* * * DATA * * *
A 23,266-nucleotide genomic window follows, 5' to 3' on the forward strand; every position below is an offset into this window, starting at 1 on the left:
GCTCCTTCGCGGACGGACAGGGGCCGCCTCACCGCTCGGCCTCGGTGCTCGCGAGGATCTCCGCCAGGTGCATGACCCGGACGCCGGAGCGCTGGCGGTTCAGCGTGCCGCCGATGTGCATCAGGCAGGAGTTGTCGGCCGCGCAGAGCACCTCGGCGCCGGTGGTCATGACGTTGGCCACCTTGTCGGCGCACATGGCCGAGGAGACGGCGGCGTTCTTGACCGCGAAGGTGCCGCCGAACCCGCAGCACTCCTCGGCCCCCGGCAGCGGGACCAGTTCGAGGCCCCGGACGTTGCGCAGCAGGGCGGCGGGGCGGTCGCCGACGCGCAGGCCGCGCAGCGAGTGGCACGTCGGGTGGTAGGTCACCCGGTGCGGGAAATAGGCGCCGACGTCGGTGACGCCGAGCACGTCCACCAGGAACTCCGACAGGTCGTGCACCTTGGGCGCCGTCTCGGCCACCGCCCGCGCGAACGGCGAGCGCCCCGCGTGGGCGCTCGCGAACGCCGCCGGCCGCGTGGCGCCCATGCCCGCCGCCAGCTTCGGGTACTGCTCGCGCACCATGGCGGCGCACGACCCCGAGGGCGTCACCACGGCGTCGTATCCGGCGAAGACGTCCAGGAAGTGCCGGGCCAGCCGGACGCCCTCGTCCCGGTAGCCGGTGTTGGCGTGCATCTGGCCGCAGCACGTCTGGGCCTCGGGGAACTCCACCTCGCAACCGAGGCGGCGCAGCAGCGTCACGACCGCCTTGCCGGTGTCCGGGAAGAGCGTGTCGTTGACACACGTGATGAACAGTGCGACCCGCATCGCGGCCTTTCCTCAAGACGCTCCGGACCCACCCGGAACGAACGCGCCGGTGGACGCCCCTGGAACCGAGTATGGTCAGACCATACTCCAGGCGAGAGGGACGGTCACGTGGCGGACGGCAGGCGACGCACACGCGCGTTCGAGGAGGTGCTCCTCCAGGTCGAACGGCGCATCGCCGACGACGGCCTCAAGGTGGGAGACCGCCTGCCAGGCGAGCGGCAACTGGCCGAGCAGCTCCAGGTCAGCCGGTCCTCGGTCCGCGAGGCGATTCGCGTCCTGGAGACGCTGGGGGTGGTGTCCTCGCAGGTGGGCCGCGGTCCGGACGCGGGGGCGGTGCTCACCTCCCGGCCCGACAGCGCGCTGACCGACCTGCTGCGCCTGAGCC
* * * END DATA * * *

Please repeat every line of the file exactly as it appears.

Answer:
A 23,266-nucleotide genomic window follows, 5' to 3' on the forward strand; every position below is an offset into this window, starting at 1 on the left:
GCTCCTTCGCGGACGGACAGGGGCCGCCTCACCGCTCGGCCTCGGTGCTCGCGAGGATCTCCGCCAGGTGCATGACCCGGACGCCGGAGCGCTGGCGGTTCAGCGTGCCGCCGATGTGCATCAGGCAGGAGTTGTCGGCCGCGCAGAGCACCTCGGCGCCGGTGGTCATGACGTTGGCCACCTTGTCGGCGCACATGGCCGAGGAGACGGCGGCGTTCTTGACCGCGAAGGTGCCGCCGAACCCGCAGCACTCCTCGGCCCCCGGCAGCGGGACCAGTTCGAGGCCCCGGACGTTGCGCAGCAGGGCGGCGGGGCGGTCGCCGACGCGCAGGCCGCGCAGCGAGTGGCACGTCGGGTGGTAGGTCACCCGGTGCGGGAAATAGGCGCCGACGTCGGTGACGCCGAGCACGTCCACCAGGAACTCCGACAGGTCGTGCACCTTGGGCGCCGTCTCGGCCACCGCCCGCGCGAACGGCGAGCGCCCCGCGTGGGCGCTCGCGAACGCCGCCGGCCGCGTGGCGCCCATGCCCGCCGCCAGCTTCGGGTACTGCTCGCGCACCATGGCGGCGCACGACCCCGAGGGCGTCACCACGGCGTCGTATCCGGCGAAGACGTCCAGGAAGTGCCGGGCCAGCCGGACGCCCTCGTCCCGGTAGCCGGTGTTGGCGTGCATCTGGCCGCAGCACGTCTGGGCCTCGGGGAACTCCACCTCGCAACCGAGGCGGCGCAGCAGCGTCACGACCGCCTTGCCGGTGTCCGGGAAGAGCGTGTCGTTGACACACGTGATGAACAGTGCGACCCGCATCGCGGCCTTTCCTCAAGACGCTCCGGACCCACCCGGAACGAACGCGCCGGTGGACGCCCCTGGAACCGAGTATGGTCAGACCATACTCCAGGCGAGAGGGACGGTCACGTGGCGGACGGCAGGCGACGCACACGCGCGTTCGAGGAGGTGCTCCTCCAGGTCGAACGGCGCATCGCCGACGACGGCCTCAAGGTGGGAGACCGCCTGCCAGGCGAGCGGCAACTGGCCGAGCAGCTCCAGGTCAGCCGGTCCTCGGTCCGCGAGGCGATTCGCGTCCTGGAGACGCTGGGGGTGGTGTCCTCGCAGGTGGGCCGCGGTCCGGACGCGGGGGCGGTGCTCACCTCCCGGCCCGACAGCGCGCTGACCGACCTGCTGCGCCTGAGCC